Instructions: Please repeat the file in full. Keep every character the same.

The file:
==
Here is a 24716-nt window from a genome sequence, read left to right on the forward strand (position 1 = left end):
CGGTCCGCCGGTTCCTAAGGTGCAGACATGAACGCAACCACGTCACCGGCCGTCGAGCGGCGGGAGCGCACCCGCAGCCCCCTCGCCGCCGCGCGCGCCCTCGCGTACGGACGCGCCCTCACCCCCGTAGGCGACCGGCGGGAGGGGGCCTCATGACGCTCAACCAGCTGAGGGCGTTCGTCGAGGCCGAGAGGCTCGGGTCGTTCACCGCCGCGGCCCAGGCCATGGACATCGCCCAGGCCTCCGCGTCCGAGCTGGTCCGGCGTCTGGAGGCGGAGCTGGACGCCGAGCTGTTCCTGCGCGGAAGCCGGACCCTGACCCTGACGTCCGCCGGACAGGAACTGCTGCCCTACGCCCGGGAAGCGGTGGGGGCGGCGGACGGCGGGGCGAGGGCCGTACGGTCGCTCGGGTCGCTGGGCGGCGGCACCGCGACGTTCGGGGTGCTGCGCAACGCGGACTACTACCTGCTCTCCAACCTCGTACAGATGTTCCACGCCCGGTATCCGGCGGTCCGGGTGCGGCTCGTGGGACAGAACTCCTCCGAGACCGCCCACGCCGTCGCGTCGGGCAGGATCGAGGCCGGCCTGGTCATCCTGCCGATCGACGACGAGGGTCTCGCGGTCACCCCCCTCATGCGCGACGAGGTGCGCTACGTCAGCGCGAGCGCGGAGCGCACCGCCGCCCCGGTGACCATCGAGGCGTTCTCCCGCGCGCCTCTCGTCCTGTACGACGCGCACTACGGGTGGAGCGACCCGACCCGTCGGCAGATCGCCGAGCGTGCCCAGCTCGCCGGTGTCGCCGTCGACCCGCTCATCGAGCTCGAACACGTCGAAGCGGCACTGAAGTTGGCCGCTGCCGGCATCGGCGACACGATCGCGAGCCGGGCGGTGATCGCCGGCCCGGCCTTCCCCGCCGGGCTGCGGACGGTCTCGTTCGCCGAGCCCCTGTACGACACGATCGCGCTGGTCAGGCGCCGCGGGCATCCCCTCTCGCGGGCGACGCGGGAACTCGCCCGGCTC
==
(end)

Here is a 24716-nt window from a genome sequence, read left to right on the forward strand (position 1 = left end):
CGGTCCGCCGGTTCCTAAGGTGCAGACATGAACGCAACCACGTCACCGGCCGTCGAGCGGCGGGAGCGCACCCGCAGCCCCCTCGCCGCCGCGCGCGCCCTCGCGTACGGACGCGCCCTCACCCCCGTAGGCGACCGGCGGGAGGGGGCCTCATGACGCTCAACCAGCTGAGGGCGTTCGTCGAGGCCGAGAGGCTCGGGTCGTTCACCGCCGCGGCCCAGGCCATGGACATCGCCCAGGCCTCCGCGTCCGAGCTGGTCCGGCGTCTGGAGGCGGAGCTGGACGCCGAGCTGTTCCTGCGCGGAAGCCGGACCCTGACCCTGACGTCCGCCGGACAGGAACTGCTGCCCTACGCCCGGGAAGCGGTGGGGGCGGCGGACGGCGGGGCGAGGGCCGTACGGTCGCTCGGGTCGCTGGGCGGCGGCACCGCGACGTTCGGGGTGCTGCGCAACGCGGACTACTACCTGCTCTCCAACCTCGTACAGATGTTCCACGCCCGGTATCCGGCGGTCCGGGTGCGGCTCGTGGGACAGAACTCCTCCGAGACCGCCCACGCCGTCGCGTCGGGCAGGATCGAGGCCGGCCTGGTCATCCTGCCGATCGACGACGAGGGTCTCGCGGTCACCCCCCTCATGCGCGACGAGGTGCGCTACGTCAGCGCGAGCGCGGAGCGCACCGCCGCCCCGGTGACCATCGAGGCGTTCTCCCGCGCGCCTCTCGTCCTGTACGACGCGCACTACGGGTGGAGCGACCCGACCCGTCGGCAGATCGCCGAGCGTGCCCAGCTCGCCGGTGTCGCCGTCGACCCGCTCATCGAGCTCGAACACGTCGAAGCGGCACTGAAGTTGGCCGCTGCCGGCATCGGCGACACGATCGCGAGCCGGGCGGTGATCGCCGGCCCGGCCTTCCCCGCCGGGCTGCGGACGGTCTCGTTCGCCGAGCCCCTGTACGACACGATCGCGCTGGTCAGGCGCCGCGGGCATCCCCTCTCGCGGGCGACGCGGGAACTCGCCCGGCTC